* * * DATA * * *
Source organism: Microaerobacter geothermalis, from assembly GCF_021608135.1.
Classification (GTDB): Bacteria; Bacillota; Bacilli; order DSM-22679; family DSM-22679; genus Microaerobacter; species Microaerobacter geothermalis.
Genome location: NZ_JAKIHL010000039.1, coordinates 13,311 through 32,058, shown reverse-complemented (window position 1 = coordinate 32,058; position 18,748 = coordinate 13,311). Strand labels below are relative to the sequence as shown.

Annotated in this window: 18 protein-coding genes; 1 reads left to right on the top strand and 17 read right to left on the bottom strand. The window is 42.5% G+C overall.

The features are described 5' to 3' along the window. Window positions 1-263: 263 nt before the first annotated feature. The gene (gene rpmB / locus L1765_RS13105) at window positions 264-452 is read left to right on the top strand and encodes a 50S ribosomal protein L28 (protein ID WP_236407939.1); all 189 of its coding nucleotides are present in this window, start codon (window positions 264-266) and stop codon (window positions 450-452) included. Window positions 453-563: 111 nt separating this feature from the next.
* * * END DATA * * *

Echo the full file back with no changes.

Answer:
Source organism: Microaerobacter geothermalis, from assembly GCF_021608135.1.
Classification (GTDB): Bacteria; Bacillota; Bacilli; order DSM-22679; family DSM-22679; genus Microaerobacter; species Microaerobacter geothermalis.
Genome location: NZ_JAKIHL010000039.1, coordinates 13,311 through 32,058, shown reverse-complemented (window position 1 = coordinate 32,058; position 18,748 = coordinate 13,311). Strand labels below are relative to the sequence as shown.

Annotated in this window: 18 protein-coding genes; 1 reads left to right on the top strand and 17 read right to left on the bottom strand. The window is 42.5% G+C overall.

The features are described 5' to 3' along the window. Window positions 1-263: 263 nt before the first annotated feature. The gene (gene rpmB / locus L1765_RS13105) at window positions 264-452 is read left to right on the top strand and encodes a 50S ribosomal protein L28 (protein ID WP_236407939.1); all 189 of its coding nucleotides are present in this window, start codon (window positions 264-266) and stop codon (window positions 450-452) included. Window positions 453-563: 111 nt separating this feature from the next.